The following HTML text is provided to enhance online
readability. Many aspects of typography translate only awkwardly to HTML.
Please use the page image
as the authoritative form to ensure accuracy.
DRI DIETARY REFERENCE INTAKES FOR Vitamin C, Vitamin E, Selenium, and Carotenoids
infants of less than 1.5-kg birth weight who were supplemented with α-tocopheryl acetate.
The incidence of intracranial hemorrhage in premature infants receiving supplemental intravenous or oral α-tocopheryl acetate has been reported as increased (Phelps et al., 1987), unchanged (Speer et al., 1984), or decreased (Speer et al., 1984) depending on the severity of the hemorrhage. It may well be that the small premature infant is particularly vulnerable to the toxic effects of vitamin E and that intravenous vitamin E is more toxic than the oral preparation.
Other Adverse Effects Seen in Animals. Many other adverse effects have been noted in various animal studies. For example, Abdo et al. (1986) observed lung lesions (chronic interstitial inflammation and adenomatous hyperplasia) in Fischer 344 rats in all treatment groups receiving α-tocopheryl acetate by gavage at doses as low as 125 mg/kg/day for 13 weeks. It is possible that the lung lesions may be the result of infusions into the lung from the gavage, rather than a vitamin E effect. However, this toxic effect was considered less relevant than the hemorrhagic effects seen because similar effects in the lung have not been noted in human trials or other animal studies.
Based on considerations of causality, relevance, and the quality and completeness of the database, hemorrhagic effects were selected as the critical endpoint on which to base the UL for vitamin E for adults. There is some evidence of an increased incidence of hemorrhagic effects in premature infants receiving supplemental α-tocopherol. However, the human data fail to demonstrate consistently a causal association between excess α-tocopherol intake in normal, apparently healthy individuals and any adverse health outcome. The unexpected finding of an increase in hemorrhagic stroke in the ATBC study was considered preliminary and provocative, but not convincing until it can be corroborated or refuted in further large-scale clinical trials. The human data demonstrating the safety of supplemental α-tocopherol have been accumulated primarily in small groups of individuals receiving supplemental doses of 3,200 mg/day of α-tocopherol or less (usually less than 2,000 mg/day) for relatively short periods of time (weeks to a few months). Thus, some caution must be exercised in judgments regarding the safety of supplemental doses of α-tocopherol over multiyear periods.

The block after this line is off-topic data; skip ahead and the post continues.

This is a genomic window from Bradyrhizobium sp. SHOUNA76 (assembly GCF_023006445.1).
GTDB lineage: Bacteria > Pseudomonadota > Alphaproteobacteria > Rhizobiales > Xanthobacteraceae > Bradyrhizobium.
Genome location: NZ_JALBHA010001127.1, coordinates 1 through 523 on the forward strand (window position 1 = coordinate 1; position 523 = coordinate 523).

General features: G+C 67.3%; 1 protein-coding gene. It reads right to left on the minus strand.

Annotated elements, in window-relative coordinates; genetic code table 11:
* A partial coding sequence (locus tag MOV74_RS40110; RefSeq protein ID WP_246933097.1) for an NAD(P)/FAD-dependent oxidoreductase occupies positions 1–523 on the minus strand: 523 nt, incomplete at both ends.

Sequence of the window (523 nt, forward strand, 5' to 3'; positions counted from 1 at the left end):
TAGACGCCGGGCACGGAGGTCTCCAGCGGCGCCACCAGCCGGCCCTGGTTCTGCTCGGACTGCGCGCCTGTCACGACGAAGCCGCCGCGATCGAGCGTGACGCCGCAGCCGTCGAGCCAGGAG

The hemorrhagic effects seen in experimental animals are en-